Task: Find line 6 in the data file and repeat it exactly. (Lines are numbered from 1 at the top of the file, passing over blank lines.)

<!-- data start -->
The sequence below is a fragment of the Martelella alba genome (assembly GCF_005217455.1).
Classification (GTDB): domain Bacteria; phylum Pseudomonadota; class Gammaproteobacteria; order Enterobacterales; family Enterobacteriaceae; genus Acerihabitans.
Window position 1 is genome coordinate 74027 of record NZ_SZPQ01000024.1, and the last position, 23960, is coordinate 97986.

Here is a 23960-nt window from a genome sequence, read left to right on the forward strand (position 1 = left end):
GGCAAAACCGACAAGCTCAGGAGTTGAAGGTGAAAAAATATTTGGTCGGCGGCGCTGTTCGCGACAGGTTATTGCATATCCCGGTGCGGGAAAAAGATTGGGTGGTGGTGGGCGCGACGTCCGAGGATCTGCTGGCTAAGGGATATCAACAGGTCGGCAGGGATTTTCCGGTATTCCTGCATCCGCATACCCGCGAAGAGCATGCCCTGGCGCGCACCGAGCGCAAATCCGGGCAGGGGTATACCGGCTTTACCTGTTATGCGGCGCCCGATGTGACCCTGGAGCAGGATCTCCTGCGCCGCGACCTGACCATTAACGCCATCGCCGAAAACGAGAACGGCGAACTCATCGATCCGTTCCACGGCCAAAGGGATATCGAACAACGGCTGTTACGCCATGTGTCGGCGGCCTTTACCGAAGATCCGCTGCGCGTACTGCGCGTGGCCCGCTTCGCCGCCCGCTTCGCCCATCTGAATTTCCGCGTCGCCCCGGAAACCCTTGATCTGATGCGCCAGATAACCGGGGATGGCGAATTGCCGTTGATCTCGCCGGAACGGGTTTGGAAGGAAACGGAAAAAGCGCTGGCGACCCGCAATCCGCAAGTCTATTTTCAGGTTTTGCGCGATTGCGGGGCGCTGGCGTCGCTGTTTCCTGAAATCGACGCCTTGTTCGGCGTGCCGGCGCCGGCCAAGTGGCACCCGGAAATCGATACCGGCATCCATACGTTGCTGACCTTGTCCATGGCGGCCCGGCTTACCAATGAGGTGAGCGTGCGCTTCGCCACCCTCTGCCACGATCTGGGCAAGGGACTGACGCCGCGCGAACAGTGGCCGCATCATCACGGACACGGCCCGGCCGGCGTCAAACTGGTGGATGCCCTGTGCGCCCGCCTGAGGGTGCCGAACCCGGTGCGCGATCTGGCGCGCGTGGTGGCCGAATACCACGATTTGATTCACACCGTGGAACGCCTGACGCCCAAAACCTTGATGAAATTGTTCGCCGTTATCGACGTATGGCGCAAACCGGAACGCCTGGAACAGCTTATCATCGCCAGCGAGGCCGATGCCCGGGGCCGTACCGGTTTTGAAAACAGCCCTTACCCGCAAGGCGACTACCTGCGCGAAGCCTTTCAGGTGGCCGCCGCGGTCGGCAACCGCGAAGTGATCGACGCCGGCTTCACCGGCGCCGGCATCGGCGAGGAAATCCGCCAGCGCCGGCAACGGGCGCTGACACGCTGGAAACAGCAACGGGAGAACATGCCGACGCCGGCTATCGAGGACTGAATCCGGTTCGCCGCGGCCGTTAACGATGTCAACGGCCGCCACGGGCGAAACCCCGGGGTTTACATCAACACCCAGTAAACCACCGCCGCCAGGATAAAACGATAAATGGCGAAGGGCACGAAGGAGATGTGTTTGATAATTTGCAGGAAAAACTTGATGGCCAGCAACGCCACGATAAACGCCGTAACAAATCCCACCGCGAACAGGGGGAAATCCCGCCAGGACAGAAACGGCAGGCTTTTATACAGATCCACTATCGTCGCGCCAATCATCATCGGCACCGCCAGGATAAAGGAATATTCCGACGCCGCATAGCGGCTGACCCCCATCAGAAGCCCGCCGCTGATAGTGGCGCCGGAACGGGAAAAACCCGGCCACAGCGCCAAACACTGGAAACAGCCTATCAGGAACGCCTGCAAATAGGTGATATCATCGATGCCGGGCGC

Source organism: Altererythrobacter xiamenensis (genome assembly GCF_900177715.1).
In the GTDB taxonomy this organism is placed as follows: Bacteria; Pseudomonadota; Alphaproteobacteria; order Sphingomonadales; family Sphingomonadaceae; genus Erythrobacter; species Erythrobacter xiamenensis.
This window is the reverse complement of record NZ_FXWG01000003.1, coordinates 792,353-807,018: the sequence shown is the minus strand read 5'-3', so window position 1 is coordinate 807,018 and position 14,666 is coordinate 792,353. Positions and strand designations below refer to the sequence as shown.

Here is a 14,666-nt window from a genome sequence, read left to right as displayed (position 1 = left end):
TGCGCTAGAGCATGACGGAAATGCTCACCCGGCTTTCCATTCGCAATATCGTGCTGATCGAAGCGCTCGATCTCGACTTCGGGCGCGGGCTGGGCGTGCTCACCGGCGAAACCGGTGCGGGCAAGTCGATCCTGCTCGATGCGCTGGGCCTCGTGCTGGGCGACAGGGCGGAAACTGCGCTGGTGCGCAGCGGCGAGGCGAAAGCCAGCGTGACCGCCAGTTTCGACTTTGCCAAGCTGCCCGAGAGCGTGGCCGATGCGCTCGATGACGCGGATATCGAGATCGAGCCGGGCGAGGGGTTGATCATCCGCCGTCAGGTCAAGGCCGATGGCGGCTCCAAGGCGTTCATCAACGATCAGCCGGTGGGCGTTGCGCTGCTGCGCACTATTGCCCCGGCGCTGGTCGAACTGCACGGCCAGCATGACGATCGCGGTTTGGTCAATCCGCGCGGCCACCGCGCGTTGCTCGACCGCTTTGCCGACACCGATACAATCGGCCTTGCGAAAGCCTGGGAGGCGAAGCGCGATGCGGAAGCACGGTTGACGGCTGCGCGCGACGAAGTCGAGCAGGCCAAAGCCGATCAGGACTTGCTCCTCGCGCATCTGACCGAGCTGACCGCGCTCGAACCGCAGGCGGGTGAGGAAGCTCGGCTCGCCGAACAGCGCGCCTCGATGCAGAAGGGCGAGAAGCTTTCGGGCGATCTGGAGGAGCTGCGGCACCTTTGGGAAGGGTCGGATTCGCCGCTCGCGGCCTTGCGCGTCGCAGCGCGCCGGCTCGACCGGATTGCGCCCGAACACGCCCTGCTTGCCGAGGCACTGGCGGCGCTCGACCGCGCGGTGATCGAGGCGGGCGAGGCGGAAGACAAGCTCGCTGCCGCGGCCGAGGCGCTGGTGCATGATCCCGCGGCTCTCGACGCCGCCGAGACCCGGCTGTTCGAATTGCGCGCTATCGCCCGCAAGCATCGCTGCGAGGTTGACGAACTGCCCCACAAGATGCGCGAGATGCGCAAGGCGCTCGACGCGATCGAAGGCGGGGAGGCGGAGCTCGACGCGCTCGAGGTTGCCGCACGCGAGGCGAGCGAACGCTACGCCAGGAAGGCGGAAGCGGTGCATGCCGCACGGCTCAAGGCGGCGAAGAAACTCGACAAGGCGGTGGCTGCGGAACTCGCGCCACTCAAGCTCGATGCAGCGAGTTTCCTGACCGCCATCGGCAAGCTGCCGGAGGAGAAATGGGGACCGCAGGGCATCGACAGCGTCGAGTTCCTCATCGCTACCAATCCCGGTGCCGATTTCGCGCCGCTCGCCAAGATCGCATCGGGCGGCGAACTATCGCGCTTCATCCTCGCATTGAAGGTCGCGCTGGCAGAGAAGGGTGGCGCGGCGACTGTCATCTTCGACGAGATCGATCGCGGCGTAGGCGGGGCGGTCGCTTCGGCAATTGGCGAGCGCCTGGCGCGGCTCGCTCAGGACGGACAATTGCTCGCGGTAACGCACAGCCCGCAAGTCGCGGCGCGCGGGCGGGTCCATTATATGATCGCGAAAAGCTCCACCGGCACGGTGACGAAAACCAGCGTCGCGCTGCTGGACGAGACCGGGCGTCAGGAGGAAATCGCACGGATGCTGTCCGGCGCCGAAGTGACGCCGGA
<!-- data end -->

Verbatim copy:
Source organism: Altererythrobacter xiamenensis (genome assembly GCF_900177715.1).